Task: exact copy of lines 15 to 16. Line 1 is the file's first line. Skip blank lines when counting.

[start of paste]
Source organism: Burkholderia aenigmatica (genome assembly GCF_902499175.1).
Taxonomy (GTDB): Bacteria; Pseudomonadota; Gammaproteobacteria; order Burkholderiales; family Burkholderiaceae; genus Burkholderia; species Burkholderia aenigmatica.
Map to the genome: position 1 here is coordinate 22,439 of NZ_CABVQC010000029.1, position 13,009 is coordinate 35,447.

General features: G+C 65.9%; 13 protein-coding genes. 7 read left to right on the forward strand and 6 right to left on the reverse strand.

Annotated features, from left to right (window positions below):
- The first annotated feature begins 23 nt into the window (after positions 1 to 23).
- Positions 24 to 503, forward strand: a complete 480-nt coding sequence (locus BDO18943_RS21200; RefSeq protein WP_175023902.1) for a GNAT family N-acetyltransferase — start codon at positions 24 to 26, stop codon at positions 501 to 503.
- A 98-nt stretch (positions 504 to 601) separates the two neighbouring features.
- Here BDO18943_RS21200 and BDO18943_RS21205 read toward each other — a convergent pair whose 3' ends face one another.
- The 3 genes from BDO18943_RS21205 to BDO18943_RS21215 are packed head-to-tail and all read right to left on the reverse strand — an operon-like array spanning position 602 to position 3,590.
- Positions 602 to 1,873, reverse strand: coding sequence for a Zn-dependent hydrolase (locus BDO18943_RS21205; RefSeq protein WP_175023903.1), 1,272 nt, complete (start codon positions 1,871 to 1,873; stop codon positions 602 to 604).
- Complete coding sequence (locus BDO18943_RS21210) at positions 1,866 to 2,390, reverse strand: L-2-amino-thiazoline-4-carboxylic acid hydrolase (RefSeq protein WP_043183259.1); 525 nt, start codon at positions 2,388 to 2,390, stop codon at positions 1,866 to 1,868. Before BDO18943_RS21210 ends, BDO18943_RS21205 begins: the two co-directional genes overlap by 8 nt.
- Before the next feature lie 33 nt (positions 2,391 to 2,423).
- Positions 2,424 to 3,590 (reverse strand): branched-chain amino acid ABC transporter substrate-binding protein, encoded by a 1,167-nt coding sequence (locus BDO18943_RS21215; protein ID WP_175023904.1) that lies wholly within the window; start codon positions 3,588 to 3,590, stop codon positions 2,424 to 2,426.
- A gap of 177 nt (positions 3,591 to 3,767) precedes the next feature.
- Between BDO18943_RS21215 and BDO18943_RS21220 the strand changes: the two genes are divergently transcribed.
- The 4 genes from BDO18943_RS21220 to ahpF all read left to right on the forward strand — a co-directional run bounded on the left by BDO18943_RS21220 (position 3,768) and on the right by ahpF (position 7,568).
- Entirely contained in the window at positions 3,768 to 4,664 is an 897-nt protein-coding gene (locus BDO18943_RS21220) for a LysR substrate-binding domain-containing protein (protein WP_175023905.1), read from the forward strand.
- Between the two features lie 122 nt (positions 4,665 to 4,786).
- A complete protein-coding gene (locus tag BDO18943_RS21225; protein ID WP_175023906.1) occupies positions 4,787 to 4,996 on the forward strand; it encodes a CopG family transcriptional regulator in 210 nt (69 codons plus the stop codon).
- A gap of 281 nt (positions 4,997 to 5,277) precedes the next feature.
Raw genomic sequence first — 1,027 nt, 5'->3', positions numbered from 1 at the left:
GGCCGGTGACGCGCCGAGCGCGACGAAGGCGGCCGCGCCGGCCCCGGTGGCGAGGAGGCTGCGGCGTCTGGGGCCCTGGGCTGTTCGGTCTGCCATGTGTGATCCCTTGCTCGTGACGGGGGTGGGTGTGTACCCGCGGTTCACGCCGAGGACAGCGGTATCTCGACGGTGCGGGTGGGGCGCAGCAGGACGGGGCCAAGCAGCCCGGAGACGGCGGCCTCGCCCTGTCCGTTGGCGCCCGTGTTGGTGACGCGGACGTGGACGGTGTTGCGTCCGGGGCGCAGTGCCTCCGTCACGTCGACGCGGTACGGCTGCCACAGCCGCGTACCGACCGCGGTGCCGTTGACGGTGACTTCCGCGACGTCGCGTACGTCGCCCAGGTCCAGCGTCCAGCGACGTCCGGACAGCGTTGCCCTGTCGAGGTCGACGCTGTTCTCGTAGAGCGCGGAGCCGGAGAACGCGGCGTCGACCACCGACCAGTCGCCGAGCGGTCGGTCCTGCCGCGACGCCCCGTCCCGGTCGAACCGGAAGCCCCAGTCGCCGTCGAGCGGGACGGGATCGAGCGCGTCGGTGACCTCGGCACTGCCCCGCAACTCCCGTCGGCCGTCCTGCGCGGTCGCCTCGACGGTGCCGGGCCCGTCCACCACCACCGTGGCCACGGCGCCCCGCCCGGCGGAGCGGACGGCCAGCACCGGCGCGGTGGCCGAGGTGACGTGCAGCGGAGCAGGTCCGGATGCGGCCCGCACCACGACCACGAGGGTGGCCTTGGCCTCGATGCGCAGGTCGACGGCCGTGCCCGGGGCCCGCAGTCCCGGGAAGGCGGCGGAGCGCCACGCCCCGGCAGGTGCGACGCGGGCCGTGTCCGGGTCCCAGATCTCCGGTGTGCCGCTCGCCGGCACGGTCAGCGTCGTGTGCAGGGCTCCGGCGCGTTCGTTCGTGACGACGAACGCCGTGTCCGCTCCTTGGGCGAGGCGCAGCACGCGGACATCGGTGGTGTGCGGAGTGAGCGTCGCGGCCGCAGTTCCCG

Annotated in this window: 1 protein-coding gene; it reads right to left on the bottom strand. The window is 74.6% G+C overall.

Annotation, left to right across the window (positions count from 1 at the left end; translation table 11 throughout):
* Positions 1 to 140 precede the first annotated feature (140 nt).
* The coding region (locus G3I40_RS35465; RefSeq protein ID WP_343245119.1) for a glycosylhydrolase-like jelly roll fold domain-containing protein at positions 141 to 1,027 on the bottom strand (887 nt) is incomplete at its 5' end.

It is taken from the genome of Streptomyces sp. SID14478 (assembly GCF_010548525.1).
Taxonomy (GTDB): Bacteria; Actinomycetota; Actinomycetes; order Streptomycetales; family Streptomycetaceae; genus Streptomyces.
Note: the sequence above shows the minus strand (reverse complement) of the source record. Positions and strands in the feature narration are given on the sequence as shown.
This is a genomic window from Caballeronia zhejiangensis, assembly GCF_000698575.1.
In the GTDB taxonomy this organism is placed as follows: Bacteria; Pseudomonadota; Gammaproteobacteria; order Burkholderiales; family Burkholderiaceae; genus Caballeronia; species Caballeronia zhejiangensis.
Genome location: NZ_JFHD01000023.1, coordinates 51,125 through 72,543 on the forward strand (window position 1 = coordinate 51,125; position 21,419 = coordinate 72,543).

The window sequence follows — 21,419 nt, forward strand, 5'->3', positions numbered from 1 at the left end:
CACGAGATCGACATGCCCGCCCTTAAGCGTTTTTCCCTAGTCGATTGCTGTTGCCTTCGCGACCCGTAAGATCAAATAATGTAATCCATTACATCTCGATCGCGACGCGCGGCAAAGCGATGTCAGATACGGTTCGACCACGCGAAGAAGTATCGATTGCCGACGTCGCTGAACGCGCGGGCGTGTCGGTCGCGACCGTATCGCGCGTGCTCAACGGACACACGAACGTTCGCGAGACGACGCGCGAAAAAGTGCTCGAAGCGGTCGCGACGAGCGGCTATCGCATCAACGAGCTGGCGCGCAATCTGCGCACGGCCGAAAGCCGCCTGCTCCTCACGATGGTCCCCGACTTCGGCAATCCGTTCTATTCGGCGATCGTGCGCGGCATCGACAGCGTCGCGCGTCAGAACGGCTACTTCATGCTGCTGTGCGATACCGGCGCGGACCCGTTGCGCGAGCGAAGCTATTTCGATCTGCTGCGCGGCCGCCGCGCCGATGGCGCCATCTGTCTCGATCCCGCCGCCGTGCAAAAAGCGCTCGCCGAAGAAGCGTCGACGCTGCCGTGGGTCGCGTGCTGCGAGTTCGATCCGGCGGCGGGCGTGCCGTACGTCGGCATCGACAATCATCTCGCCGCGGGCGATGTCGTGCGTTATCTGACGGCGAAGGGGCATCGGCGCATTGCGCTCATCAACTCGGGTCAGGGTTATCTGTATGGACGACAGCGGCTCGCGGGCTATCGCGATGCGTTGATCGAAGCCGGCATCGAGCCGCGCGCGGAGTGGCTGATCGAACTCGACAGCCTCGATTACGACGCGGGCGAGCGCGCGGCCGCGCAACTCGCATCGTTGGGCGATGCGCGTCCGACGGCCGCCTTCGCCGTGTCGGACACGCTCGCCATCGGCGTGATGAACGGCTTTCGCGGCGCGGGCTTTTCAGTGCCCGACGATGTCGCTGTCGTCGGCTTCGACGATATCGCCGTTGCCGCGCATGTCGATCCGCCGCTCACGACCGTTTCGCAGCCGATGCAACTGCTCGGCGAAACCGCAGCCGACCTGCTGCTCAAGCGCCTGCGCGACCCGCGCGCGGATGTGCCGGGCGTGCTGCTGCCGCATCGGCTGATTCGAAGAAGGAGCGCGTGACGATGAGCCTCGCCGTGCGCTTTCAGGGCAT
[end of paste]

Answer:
- A gap of 177 nt (positions 3,591 to 3,767) precedes the next feature.
- Between BDO18943_RS21215 and BDO18943_RS21220 the strand changes: the two genes are divergently transcribed.